Generations Saving the Earth

On a sultry August morning, just before the start of school, Retired and Senior Volunteer Program (RSVP) volunteer Mary Elmer of Elk River, Minnesota and her two granddaughters, Lilly and Bella, headed out to complete a volunteer task just as they had each week all summer. They traveled from Elk River to a spot north of Big Lake where the Snake River passes under a small, but busy road through a culvert just north of Big Lake. When they arrived, all three volunteers knew their role. They made their way to where the water flowed into the culvert with a bucket that had a rope tied to the handle and a clear measuring tube nearly as tall as Lilly. With Mary close at hand, Lilly drew water from the river in the bucket. Bella stood ready with the tube, which was then filled with water from the bucket. Next a flat disk was lowered down into the tube and observed through the water from the top of the tube to monitor how far down in the tube it would go before it could no longer be seen. On this day, even though the water appeared quite murky, the disk was visible all the way to the bottom of the tube. A good day for water clarity! (This task is completed by volunteers throughout the state at different locations for the Minnesota Pollution Control Agency. The effort is locally coordinated by the Sherburne Soil and Water Conservation District (SWCD).)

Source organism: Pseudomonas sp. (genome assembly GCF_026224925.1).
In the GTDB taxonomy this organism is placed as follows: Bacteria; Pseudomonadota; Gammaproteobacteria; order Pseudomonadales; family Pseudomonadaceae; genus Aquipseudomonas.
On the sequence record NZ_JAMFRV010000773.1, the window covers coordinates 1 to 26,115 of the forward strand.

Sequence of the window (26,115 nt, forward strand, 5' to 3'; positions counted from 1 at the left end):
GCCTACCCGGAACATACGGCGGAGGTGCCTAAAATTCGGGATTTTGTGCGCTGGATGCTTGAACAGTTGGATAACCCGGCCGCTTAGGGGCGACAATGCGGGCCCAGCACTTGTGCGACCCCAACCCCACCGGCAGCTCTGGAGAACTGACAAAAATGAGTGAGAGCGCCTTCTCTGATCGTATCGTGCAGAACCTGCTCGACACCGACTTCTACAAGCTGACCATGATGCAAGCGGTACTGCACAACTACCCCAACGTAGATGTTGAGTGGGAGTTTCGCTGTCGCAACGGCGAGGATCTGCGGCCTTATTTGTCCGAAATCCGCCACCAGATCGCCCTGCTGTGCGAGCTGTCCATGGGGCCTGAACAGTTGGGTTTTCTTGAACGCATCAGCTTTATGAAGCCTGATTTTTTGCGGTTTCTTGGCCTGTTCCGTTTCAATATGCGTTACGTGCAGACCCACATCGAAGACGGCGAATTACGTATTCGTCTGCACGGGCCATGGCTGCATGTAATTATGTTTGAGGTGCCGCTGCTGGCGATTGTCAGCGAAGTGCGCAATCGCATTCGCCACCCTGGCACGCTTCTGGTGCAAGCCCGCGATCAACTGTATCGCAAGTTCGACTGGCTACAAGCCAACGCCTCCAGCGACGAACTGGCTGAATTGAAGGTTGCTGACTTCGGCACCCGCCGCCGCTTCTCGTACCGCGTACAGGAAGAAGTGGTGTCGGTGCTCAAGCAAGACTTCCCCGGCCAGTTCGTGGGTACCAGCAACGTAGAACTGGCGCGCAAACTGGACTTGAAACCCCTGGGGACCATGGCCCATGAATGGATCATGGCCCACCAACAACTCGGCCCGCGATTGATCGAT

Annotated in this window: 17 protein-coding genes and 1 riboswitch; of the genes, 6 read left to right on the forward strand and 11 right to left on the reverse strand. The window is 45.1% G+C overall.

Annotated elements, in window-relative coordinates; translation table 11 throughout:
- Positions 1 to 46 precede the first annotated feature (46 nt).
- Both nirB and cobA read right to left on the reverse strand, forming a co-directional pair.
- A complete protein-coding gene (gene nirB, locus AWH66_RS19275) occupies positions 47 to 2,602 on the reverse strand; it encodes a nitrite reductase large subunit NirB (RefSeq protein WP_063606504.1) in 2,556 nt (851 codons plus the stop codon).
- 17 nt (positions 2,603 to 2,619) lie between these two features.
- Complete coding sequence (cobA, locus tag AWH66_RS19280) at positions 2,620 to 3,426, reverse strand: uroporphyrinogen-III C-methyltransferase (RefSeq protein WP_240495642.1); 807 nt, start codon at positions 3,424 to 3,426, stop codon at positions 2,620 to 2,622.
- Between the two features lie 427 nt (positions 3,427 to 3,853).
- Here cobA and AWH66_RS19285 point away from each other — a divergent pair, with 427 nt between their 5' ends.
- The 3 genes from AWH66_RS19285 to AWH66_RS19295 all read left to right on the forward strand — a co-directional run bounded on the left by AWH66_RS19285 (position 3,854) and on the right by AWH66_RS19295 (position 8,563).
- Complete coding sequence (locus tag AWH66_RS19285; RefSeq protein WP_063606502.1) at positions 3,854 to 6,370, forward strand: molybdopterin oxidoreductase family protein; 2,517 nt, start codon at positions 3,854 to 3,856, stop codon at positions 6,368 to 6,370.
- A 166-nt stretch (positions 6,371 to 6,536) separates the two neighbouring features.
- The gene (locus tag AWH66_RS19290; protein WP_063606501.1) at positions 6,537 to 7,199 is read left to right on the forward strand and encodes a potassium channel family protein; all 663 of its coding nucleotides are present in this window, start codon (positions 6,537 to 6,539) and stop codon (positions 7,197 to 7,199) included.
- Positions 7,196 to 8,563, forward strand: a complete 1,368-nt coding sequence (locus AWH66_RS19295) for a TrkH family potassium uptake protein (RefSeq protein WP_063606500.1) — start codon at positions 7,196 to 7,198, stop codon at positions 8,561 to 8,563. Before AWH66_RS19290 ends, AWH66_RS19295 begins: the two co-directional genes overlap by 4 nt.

This summer Mary, Lilly and Bella also assisted in a tree inventory for the Sherburne SWCD, which involved being trained to work along side other volunteers to inventory what varieties of trees exist in specific locations. This inventory data will be used to plan for the future of trees in Sherburne County.

Mary chose to dedicate part of her summer to these volunteer projects specifically because she loves everything about the environment and they were both tasks she could do with her granddaughters. Mary said that both her granddaughters have become more sensitive to seeing litter in the environment. They are upset that anyone would intentionally throw their trash on the ground. They appreciated the consequences of litter and pollution on the earth. When Bella was asked what difference they are making through their volunteer service, she summed up their purpose for the summer in this way, “If we help people (and trees and water) now we can figure out how to save trees and measure how clean the water is to help save the earth.”

-Charlotte Strei